Lose your job and you’re in a sea of choices – find a new one, take a sabbatical, go back to school. At some point, you’ll have to incorporate this time into your resume. What will you say?
11/08-11/09 Professional Period of Tumultuous Change
11.08-11/09 Manager of My Own Personal Loss
Say this transition time is a long one and next August you’re in a job interview. Will you offer a meticulous accounting of the bad days of the last eight months OR share how you discovered you really didn’t like your old job anyway? Will you present a sabbatical resume along with your professional resume?
An explanation – your story – of what you are in the midst of now will become part of your future.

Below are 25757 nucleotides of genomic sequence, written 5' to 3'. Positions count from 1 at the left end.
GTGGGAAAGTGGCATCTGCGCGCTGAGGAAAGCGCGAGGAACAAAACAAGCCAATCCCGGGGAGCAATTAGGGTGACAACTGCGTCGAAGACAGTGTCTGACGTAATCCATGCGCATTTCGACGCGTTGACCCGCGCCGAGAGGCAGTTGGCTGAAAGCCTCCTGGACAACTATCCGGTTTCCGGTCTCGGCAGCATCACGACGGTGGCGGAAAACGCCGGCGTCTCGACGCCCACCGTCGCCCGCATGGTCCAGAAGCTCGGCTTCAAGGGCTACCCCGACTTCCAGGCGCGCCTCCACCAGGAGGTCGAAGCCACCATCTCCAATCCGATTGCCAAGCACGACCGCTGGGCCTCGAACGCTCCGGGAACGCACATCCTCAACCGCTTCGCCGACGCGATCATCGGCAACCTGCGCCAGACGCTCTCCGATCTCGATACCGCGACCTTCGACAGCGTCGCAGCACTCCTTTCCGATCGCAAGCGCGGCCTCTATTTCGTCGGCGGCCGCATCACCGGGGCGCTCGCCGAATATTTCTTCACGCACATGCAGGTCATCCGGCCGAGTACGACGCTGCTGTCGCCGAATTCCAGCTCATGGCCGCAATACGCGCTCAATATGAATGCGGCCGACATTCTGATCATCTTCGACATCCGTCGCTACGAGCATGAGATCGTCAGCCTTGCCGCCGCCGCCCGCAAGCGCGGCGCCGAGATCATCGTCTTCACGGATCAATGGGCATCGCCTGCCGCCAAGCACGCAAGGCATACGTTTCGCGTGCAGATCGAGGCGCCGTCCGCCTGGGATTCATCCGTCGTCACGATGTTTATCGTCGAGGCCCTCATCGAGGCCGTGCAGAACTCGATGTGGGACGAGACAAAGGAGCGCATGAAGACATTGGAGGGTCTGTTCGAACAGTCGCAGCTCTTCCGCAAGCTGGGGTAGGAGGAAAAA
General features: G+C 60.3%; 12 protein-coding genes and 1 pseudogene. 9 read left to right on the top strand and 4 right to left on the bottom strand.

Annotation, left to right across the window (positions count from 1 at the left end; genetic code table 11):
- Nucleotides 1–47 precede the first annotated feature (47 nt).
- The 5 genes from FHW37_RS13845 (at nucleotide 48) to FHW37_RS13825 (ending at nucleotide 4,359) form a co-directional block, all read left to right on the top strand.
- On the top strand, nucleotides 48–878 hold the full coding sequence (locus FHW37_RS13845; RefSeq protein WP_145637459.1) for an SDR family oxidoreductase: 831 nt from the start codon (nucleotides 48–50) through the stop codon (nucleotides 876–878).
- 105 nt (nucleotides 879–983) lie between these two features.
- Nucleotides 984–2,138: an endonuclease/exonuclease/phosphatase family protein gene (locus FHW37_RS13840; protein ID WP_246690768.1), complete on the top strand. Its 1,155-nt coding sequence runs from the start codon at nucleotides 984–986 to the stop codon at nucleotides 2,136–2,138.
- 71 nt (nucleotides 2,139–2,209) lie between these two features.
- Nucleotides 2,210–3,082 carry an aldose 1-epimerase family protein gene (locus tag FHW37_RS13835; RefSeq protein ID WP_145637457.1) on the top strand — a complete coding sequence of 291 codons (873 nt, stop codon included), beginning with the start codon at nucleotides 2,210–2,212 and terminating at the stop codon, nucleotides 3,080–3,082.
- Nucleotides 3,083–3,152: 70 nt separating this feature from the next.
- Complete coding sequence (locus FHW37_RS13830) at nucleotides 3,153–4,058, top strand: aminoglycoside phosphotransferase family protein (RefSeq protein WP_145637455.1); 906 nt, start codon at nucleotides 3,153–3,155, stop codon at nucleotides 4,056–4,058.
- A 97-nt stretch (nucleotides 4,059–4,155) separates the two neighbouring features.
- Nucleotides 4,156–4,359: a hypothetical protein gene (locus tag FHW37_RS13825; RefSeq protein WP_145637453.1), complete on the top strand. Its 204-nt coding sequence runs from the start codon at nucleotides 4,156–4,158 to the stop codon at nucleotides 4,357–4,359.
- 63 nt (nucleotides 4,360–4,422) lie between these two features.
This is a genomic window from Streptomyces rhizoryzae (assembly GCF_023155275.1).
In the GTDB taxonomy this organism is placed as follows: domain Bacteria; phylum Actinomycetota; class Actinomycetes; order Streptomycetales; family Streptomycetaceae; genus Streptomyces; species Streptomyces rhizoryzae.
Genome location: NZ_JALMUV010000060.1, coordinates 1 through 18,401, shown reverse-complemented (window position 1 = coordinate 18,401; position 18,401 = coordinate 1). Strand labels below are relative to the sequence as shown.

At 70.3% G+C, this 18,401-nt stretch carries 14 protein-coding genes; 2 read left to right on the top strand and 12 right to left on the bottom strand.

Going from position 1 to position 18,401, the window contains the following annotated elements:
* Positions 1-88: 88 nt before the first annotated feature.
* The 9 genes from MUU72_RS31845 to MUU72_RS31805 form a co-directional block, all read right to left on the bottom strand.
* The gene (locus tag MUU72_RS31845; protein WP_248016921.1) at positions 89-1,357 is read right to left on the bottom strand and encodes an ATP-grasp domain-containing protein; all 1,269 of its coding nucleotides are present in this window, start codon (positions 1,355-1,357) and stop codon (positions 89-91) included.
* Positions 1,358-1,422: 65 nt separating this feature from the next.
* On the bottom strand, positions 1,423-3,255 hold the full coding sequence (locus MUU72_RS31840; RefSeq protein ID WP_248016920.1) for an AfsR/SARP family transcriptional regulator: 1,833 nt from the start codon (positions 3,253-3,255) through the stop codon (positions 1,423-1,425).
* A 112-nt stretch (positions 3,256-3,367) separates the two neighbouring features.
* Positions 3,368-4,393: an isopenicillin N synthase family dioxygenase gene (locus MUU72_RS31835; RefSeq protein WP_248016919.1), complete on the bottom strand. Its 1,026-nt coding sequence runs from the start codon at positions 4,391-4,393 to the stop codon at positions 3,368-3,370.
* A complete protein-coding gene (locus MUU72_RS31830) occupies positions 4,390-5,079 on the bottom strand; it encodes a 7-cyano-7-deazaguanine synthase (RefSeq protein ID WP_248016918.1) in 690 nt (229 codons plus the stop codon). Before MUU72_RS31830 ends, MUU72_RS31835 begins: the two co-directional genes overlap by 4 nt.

Authors Ibarra and Lineback in What’s Your Story?,an article in the Harvard Business Review state that storytelling in times of personal transition has a role not only in your future professional resume and interviews but in your life. We all construct narratives about ourselves – where we’ve come from, where we’re going.
But the challenge of the transition story, with its inherent drama and discontinuity, is telling it with authenticity and meaning. Will you bare the emotions – vulnerability, sadness, relief, fear? How much emotion will make a compelling story?
And if you’ve decided to take a career break for some of this time, then how do you convey that you really did learn from your sabbatical and not just blow past eight months with zero outcomes? (The Sabbatical Resume – what is it, why you want one and how to write it – will be a part of future posts.)
For now, pay attention to the story you are creating. It will be your opportunity to tell a compelling story of transformation.